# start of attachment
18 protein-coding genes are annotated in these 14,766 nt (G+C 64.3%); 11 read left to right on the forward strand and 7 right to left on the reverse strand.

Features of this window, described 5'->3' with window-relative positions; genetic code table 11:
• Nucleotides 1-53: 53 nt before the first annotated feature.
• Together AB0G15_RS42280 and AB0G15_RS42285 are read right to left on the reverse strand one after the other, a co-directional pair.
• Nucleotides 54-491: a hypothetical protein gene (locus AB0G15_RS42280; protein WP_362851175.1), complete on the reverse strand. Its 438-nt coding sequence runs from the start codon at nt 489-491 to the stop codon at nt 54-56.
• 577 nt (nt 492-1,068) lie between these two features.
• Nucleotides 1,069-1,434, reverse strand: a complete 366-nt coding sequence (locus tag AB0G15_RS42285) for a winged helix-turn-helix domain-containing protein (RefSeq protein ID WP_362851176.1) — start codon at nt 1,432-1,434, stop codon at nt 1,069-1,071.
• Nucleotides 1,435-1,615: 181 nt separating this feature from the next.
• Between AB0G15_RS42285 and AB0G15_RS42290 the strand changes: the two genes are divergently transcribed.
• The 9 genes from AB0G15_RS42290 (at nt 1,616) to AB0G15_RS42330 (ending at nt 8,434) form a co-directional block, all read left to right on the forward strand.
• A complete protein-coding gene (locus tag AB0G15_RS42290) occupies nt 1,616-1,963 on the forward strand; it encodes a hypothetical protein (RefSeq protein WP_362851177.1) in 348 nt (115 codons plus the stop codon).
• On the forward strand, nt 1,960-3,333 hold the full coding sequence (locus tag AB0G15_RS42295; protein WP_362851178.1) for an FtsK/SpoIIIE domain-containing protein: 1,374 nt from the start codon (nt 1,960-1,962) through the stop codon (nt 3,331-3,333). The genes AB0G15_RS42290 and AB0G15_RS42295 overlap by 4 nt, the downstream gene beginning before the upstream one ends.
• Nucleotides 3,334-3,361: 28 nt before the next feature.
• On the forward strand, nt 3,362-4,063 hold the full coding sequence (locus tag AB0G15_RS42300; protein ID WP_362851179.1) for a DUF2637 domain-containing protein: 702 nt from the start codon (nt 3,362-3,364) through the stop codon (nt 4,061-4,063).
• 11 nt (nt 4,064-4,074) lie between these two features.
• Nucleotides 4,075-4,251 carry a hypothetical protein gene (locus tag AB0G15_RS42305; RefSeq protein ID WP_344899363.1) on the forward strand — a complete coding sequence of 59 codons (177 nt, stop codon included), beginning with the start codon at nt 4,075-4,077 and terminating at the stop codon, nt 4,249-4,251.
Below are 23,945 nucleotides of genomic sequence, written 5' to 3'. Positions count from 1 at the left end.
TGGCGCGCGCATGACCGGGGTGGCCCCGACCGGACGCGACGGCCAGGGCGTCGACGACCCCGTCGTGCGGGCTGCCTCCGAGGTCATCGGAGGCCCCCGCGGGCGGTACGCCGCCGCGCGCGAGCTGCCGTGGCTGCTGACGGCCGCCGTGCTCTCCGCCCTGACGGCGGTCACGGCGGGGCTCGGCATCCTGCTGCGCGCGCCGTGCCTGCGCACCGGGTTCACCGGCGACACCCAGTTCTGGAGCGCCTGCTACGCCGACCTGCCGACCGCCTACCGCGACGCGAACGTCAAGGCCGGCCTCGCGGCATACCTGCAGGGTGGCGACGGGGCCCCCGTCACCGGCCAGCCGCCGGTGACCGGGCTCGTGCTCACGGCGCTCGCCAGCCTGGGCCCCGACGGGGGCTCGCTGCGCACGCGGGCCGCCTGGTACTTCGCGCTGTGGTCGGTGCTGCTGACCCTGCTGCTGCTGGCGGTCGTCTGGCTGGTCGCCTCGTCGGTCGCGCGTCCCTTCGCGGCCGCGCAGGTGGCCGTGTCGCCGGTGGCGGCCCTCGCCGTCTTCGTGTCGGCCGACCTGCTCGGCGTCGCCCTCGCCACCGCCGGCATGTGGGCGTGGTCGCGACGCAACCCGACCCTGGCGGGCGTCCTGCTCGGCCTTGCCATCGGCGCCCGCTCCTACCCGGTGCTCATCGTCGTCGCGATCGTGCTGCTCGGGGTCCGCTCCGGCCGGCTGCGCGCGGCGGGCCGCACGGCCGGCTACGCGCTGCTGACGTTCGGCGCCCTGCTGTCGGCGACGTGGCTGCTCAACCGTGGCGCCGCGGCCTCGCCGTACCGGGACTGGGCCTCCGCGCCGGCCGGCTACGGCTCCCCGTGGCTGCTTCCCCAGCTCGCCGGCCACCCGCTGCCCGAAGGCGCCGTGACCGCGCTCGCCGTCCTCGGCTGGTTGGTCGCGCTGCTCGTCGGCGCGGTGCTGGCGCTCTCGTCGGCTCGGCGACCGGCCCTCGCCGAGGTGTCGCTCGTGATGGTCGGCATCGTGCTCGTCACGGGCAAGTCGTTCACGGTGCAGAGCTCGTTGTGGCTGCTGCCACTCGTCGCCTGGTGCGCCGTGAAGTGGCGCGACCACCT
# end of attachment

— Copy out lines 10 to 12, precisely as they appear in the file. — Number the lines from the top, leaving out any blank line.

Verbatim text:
• The 9 genes from AB0G15_RS42290 (at nt 1,616) to AB0G15_RS42330 (ending at nt 8,434) form a co-directional block, all read left to right on the forward strand.
• A complete protein-coding gene (locus tag AB0G15_RS42290) occupies nt 1,616-1,963 on the forward strand; it encodes a hypothetical protein (RefSeq protein WP_362851177.1) in 348 nt (115 codons plus the stop codon).
• On the forward strand, nt 1,960-3,333 hold the full coding sequence (locus tag AB0G15_RS42295; protein WP_362851178.1) for an FtsK/SpoIIIE domain-containing protein: 1,374 nt from the start codon (nt 1,960-1,962) through the stop codon (nt 3,331-3,333). The genes AB0G15_RS42290 and AB0G15_RS42295 overlap by 4 nt, the downstream gene beginning before the upstream one ends.